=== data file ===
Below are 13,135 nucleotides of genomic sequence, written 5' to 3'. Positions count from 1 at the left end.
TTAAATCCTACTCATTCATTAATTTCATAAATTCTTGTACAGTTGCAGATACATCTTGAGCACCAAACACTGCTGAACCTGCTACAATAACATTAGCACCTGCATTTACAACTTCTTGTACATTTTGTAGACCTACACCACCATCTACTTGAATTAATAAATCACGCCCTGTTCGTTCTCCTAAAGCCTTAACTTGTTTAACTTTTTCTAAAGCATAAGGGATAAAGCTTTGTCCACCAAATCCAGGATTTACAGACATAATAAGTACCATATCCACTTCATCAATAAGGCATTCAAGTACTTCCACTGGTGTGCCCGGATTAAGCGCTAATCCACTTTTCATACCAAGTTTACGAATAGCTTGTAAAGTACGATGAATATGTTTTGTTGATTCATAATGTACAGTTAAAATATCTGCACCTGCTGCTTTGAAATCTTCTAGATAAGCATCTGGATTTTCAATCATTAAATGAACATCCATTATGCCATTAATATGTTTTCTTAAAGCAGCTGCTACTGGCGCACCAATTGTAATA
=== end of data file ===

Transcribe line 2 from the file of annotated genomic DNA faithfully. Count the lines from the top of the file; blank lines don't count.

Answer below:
TTAAATCCTACTCATTCATTAATTTCATAAATTCTTGTACAGTTGCAGATACATCTTGAGCACCAAACACTGCTGAACCTGCTACAATAACATTAGCACCTGCATTTACAACTTCTTGTACATTTTGTAGACCTACACCACCATCTACTTGAATTAATAAATCACGCCCTGTTCGTTCTCCTAAAGCCTTAACTTGTTTAACTTTTTCTAAAGCATAAGGGATAAAGCTTTGTCCACCAAATCCAGGATTTACAGACATAATAAGTACCATATCCACTTCATCAATAAGGCATTCAAGTACTTCCACTGGTGTGCCCGGATTAAGCGCTAATCCACTTTTCATACCAAGTTTACGAATAGCTTGTAAAGTACGATGAATATGTTTTGTTGATTCATAATGTACAGTTAAAATATCTGCACCTGCTGCTTTGAAATCTTCTAGATAAGCATCTGGATTTTCAATCATTAAATGAACATCCATTATGCCATTAATATGTTTTCTTAAAGCAGCTGCTACTGGCGCACCAATTGTAATA